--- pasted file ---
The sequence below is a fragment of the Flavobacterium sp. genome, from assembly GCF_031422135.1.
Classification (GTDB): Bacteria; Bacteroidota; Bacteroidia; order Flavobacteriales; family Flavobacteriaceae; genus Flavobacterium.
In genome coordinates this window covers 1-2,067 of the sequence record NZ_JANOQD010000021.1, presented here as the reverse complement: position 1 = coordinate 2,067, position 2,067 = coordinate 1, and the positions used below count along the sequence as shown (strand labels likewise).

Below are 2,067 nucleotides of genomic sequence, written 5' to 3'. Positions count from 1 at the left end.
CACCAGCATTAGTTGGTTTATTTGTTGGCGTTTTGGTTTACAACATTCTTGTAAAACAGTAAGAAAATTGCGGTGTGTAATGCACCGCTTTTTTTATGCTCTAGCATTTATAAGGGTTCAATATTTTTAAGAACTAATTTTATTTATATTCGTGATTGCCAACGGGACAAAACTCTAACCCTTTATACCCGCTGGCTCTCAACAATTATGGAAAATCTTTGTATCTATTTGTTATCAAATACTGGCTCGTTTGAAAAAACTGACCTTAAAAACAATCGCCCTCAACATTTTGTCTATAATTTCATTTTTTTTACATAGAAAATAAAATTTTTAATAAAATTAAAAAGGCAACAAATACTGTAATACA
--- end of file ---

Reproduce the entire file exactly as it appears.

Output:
The sequence below is a fragment of the Flavobacterium sp. genome, from assembly GCF_031422135.1.
Classification (GTDB): Bacteria; Bacteroidota; Bacteroidia; order Flavobacteriales; family Flavobacteriaceae; genus Flavobacterium.
In genome coordinates this window covers 1-2,067 of the sequence record NZ_JANOQD010000021.1, presented here as the reverse complement: position 1 = coordinate 2,067, position 2,067 = coordinate 1, and the positions used below count along the sequence as shown (strand labels likewise).

Below are 2,067 nucleotides of genomic sequence, written 5' to 3'. Positions count from 1 at the left end.
CACCAGCATTAGTTGGTTTATTTGTTGGCGTTTTGGTTTACAACATTCTTGTAAAACAGTAAGAAAATTGCGGTGTGTAATGCACCGCTTTTTTTATGCTCTAGCATTTATAAGGGTTCAATATTTTTAAGAACTAATTTTATTTATATTCGTGATTGCCAACGGGACAAAACTCTAACCCTTTATACCCGCTGGCTCTCAACAATTATGGAAAATCTTTGTATCTATTTGTTATCAAATACTGGCTCGTTTGAAAAAACTGACCTTAAAAACAATCGCCCTCAACATTTTGTCTATAATTTCATTTTTTTTACATAGAAAATAAAATTTTTAATAAAATTAAAAAGGCAACAAATACTGTAATACA